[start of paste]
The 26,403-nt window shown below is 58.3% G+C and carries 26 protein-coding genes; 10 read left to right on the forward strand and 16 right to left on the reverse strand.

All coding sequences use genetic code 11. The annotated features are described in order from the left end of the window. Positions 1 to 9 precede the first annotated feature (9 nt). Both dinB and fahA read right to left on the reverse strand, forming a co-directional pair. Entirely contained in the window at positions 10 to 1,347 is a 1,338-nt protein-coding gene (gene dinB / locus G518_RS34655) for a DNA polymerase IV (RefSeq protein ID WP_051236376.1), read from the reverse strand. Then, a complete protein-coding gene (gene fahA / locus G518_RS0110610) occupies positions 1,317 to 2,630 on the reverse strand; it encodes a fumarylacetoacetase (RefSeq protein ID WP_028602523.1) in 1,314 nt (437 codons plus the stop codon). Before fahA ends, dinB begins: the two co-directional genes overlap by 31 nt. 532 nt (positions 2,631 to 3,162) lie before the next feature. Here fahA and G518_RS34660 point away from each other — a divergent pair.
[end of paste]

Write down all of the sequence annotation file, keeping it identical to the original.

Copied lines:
The 26,403-nt window shown below is 58.3% G+C and carries 26 protein-coding genes; 10 read left to right on the forward strand and 16 right to left on the reverse strand.

All coding sequences use genetic code 11. The annotated features are described in order from the left end of the window. Positions 1 to 9 precede the first annotated feature (9 nt). Both dinB and fahA read right to left on the reverse strand, forming a co-directional pair. Entirely contained in the window at positions 10 to 1,347 is a 1,338-nt protein-coding gene (gene dinB / locus G518_RS34655) for a DNA polymerase IV (RefSeq protein ID WP_051236376.1), read from the reverse strand. Then, a complete protein-coding gene (gene fahA / locus G518_RS0110610) occupies positions 1,317 to 2,630 on the reverse strand; it encodes a fumarylacetoacetase (RefSeq protein ID WP_028602523.1) in 1,314 nt (437 codons plus the stop codon). Before fahA ends, dinB begins: the two co-directional genes overlap by 31 nt. 532 nt (positions 2,631 to 3,162) lie before the next feature. Here fahA and G518_RS34660 point away from each other — a divergent pair.